As a rule, Youngster says, fecal transplants are not the first line of treatment for C diff, but most patients with multiple bouts of the infection are good candidates for the pills. Youngster has successfully treated patients from age 11 through 88 with the capsules. The only potential barrier to the use of the pills is if the patient is unable to swallow them. "It's a mouthful," he says. Since Youngster's pills are frozen, however, most patients find that they are more easily swallowed than the previous capsules used for this purpose, and he has not experienced problems so far with patients being unable to swallow them.

Significant Benefits
Not only is the use of frozen capsules safer and more convenient than using fresh capsules or administering the transplant via colonoscopy, it's also considerably more cost-effective. To begin with, Jiang notes, there is no need for a gastroenterologist. The screening labs for the donor are expensive, according to Youngster, but unlike other researchers who are using fresh stool from relatives, he can produce a large quantity of capsules for multiple patients from a single donor, reducing costs considerably. Once his team has screened a donor, they use as much stool as the donor can produce within a week. Usually, a single donor can provide a large enough sample to produce capsules for four to six patients.

Currently, fecal transplants can be performed without FDA approval, but the regulatory issues remain murky. In 2013, the FDA announced restrictive regulations that temporarily brought most fecal microbiota transplants to a halt. Those regulations have since been relaxed, but transplants are still permitted only when either the patient or the treating physician knows the donor, according to Youngster. For this reason, researchers who are currently producing capsules cannot make them available to people in cases where neither the patient nor treating physician knows the donor.

The current regulatory environment hampers the potential for commercial development, but Youngster doesn't see that as a barrier to wider use of the capsules. "It's not rocket science to produce these capsules. By publishing [this research], I'm hoping that other providers around the country will start doing the same thing," he says.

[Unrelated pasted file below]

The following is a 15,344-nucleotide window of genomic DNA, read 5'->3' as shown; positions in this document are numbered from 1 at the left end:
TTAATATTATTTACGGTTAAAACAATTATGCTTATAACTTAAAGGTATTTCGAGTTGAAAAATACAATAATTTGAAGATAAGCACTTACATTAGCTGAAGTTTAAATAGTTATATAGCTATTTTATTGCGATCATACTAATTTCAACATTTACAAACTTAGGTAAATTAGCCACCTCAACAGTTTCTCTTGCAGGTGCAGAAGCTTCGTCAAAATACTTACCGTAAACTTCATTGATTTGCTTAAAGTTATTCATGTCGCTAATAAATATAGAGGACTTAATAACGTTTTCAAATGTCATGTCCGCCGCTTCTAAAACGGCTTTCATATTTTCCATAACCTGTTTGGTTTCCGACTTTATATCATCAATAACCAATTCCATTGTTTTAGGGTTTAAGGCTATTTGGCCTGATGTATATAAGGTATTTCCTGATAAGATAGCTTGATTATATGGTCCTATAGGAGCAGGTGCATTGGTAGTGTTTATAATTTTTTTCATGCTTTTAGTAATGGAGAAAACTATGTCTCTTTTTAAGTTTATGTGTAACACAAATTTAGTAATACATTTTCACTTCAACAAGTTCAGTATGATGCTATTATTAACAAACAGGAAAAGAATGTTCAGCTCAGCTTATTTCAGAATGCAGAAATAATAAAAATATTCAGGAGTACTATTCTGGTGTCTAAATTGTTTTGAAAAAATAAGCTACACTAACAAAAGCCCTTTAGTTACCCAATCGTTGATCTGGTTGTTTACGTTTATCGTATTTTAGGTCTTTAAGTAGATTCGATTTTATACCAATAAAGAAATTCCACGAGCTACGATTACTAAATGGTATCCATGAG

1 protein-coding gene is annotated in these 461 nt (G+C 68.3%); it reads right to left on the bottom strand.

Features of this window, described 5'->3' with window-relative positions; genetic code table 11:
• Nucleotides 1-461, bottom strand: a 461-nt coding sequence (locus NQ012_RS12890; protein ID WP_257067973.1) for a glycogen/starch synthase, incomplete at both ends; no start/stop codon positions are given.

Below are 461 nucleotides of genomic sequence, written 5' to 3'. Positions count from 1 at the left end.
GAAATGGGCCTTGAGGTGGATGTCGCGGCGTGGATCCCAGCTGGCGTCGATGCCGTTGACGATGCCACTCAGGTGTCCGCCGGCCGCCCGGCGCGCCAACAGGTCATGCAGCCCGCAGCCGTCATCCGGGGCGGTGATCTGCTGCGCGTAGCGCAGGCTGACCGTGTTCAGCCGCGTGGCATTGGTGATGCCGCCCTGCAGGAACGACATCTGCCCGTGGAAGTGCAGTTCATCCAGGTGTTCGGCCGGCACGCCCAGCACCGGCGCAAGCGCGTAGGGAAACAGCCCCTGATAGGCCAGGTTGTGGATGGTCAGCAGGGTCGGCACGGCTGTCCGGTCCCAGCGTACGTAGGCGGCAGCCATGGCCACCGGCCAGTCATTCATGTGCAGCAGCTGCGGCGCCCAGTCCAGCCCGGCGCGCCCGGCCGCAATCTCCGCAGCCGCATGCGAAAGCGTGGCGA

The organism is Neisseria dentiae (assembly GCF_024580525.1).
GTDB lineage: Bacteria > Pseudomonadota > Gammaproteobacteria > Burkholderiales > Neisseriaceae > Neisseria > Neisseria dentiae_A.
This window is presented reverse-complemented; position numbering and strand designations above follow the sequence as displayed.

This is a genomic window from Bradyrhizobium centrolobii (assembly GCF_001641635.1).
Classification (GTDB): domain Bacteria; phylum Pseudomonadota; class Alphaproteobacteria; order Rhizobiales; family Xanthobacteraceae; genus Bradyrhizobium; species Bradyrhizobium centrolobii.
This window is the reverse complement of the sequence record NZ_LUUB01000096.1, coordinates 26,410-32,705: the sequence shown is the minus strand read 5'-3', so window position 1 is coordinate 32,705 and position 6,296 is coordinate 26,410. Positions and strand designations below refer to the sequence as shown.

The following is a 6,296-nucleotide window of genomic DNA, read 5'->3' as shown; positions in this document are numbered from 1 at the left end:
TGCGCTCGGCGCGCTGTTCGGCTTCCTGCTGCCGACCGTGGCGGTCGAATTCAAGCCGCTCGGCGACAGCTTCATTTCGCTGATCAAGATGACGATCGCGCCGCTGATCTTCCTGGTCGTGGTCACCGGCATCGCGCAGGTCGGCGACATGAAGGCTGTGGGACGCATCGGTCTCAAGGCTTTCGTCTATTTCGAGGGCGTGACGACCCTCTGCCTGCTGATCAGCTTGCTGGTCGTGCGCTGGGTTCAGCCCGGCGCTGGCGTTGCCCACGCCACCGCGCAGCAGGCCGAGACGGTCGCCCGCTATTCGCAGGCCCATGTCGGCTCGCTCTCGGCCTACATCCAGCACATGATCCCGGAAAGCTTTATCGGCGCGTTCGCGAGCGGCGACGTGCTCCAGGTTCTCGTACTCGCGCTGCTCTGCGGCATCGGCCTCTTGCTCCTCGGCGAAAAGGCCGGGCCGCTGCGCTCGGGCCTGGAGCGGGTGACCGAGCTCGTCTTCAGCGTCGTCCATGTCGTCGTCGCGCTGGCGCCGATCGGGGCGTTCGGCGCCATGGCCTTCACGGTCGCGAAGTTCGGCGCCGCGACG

His hope is that transplants prepared from human stool will ultimately become a thing of the past. "Fecal transplants as they are today—that's not the future," he says. "The goal of everyone is to be able to grow these bacteria and make kind of a super probiotic […] without needing to use these stools."

Jiang agrees. "The product we are using right now is so crude. It's not pure enough," she says. "Right now, we only know we gave the patient some microbiota from the healthy donors, but […] what is the effective compound?" Currently, she says, it is not even known whether the active factors are bacteria or chemicals. The current thinking is that they are bacteria, but there are a huge variety of bacteria that currently cannot be cultured, leaving many unknowns.

It's unclear what unintended effects may result from altering a patient's gut microbiome through fecal microbiota transplants. "So many things are linked to the microbiome, like diabetes and overweight," Jiang says. To avoid the possibility that a fecal microbiota transplant may result in a patient developing a condition like diabetes in the future, it's critical to isolate the relevant bacteria and move away from using human stool.

Youngster shares Jiang's concerns about the ramifications of disrupting the gut microbiome, and for this reason he is wary of suggestions that fecal microbiota transplants may be useful for treating other conditions. He encourages physicians to consider fecal microbiota transplants for very sick patients with recurrent C diff, but he stresses that C diff is their only indication so far.

Youngster offers a final word of caution: warn patients about at-home treatments. "Everyone should be aware that if you go online and Google fecal transplants […], you'll find books and websites explaining how to do it at home yourself, which is definitely something we are against. This is a medical treatment and you need to screen the donor. […] It's important to talk to patients about the dangers of that."

— Jamie Santa Cruz is a freelance writer based in Englewood, Colorado.

1. Youngster I, Russell GH, Pindar C, Ziv-Baran T, Sauk J, Hohmann EL. Oral, capsulized, frozen fecal microbiota transplantation for relapsing Clostridium difficile infection. JAMA. 2014;312(17):1772-1778.

2. Fecal transplant pill knocks out recurrent C. diff infection, study shows. IDWeek website. Accessed November 7, 2013.